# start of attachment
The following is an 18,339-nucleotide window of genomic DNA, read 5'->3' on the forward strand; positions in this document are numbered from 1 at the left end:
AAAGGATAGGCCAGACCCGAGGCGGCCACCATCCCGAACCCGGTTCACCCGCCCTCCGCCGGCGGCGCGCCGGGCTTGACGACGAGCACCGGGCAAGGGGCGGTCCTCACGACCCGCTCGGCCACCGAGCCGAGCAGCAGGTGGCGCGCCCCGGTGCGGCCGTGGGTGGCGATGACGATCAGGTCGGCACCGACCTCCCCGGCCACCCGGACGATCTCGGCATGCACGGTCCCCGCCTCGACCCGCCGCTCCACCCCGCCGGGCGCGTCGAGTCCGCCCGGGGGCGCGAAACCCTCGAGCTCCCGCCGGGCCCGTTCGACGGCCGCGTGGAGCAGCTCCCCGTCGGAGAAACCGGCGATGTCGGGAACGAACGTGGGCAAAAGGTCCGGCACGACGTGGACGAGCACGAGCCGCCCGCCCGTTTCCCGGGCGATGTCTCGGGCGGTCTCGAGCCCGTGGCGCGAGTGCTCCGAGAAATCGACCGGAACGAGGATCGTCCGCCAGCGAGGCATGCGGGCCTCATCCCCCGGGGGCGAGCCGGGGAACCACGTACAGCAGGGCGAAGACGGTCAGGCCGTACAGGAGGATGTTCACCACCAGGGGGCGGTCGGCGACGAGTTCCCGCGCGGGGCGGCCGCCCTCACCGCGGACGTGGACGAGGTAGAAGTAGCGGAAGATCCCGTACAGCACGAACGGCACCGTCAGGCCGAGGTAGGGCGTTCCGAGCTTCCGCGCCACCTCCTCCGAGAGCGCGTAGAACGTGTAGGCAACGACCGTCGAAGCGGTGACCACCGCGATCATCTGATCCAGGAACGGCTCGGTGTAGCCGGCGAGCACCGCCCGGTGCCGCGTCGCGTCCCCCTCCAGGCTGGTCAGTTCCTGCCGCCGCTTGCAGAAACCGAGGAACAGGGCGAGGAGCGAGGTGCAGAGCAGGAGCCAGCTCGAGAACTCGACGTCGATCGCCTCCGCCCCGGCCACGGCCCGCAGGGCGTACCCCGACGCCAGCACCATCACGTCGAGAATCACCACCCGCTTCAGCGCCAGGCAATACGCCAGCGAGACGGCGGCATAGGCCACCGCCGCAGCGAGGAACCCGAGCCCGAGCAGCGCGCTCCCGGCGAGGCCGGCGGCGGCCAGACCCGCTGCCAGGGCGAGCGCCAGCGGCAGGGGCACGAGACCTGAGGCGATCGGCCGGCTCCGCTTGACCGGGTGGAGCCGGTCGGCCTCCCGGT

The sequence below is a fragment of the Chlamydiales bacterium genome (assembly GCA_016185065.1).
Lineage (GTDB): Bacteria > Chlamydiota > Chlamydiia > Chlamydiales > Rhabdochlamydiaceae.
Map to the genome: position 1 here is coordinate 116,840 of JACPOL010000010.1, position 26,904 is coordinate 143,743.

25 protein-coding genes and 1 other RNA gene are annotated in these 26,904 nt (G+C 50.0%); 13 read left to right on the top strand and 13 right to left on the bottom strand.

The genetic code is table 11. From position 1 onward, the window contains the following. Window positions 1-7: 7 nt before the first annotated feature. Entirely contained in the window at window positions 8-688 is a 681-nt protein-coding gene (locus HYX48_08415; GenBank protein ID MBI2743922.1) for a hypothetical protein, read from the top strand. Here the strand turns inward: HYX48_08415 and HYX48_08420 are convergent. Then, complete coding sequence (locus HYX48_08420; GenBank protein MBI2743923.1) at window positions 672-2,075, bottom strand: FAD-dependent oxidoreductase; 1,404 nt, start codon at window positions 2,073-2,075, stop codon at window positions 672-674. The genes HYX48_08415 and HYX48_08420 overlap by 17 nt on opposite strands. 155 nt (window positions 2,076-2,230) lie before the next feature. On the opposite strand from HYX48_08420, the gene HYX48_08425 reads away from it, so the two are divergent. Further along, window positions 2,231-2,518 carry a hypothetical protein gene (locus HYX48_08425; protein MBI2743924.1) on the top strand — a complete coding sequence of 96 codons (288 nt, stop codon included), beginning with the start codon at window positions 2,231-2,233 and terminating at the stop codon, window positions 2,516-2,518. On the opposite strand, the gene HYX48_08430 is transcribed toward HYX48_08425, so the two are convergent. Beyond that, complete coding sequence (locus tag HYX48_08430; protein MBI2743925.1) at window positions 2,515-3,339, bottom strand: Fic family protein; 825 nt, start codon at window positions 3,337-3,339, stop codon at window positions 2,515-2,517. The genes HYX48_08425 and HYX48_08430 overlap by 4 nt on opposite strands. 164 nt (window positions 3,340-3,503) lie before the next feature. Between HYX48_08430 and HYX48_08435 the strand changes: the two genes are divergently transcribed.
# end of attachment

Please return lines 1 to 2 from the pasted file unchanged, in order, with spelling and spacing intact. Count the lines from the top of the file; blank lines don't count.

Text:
The following is an 18,339-nucleotide window of genomic DNA, read 5'->3' on the forward strand; positions in this document are numbered from 1 at the left end:
AAAGGATAGGCCAGACCCGAGGCGGCCACCATCCCGAACCCGGTTCACCCGCCCTCCGCCGGCGGCGCGCCGGGCTTGACGACGAGCACCGGGCAAGGGGCGGTCCTCACGACCCGCTCGGCCACCGAGCCGAGCAGCAGGTGGCGCGCCCCGGTGCGGCCGTGGGTGGCGATGACGATCAGGTCGGCACCGACCTCCCCGGCCACCCGGACGATCTCGGCATGCACGGTCCCCGCCTCGACCCGCCGCTCCACCCCGCCGGGCGCGTCGAGTCCGCCCGGGGGCGCGAAACCCTCGAGCTCCCGCCGGGCCCGTTCGACGGCCGCGTGGAGCAGCTCCCCGTCGGAGAAACCGGCGATGTCGGGAACGAACGTGGGCAAAAGGTCCGGCACGACGTGGACGAGCACGAGCCGCCCGCCCGTTTCCCGGGCGATGTCTCGGGCGGTCTCGAGCCCGTGGCGCGAGTGCTCCGAGAAATCGACCGGAACGAGGATCGTCCGCCAGCGAGGCATGCGGGCCTCATCCCCCGGGGGCGAGCCGGGGAACCACGTACAGCAGGGCGAAGACGGTCAGGCCGTACAGGAGGATGTTCACCACCAGGGGGCGGTCGGCGACGAGTTCCCGCGCGGGGCGGCCGCCCTCACCGCGGACGTGGACGAGGTAGAAGTAGCGGAAGATCCCGTACAGCACGAACGGCACCGTCAGGCCGAGGTAGGGCGTTCCGAGCTTCCGCGCCACCTCCTCCGAGAGCGCGTAGAACGTGTAGGCAACGACCGTCGAAGCGGTGACCACCGCGATCATCTGATCCAGGAACGGCTCGGTGTAGCCGGCGAGCACCGCCCGGTGCCGCGTCGCGTCCCCCTCCAGGCTGGTCAGTTCCTGCCGCCGCTTGCAGAAACCGAGGAACAGGGCGAGGAGCGAGGTGCAGAGCAGGAGCCAGCTCGAGAACTCGACGTCGATCGCCTCCGCCCCGGCCACGGCCCGCAGGGCGTACCCCGACGCCAGCACCATCACGTCGAGAATCACCACCCGCTTCAGCGCCAGGCAATACGCCAGCGAGACGGCGGCATAGGCCACCGCCGCAGCGAGGAACCCGAGCCCGAGCAGCGCGCTCCCGGCGAGGCCGGCGGCGGCCAGACCCGCTGCCAGGGCGAGCGCCAGCGGCAGGGGCACGAGACCTGAGGCGATCGGCCGGCTCCGCTTGACCGGGTGGAGCCGGTCGGCCTCCCGGT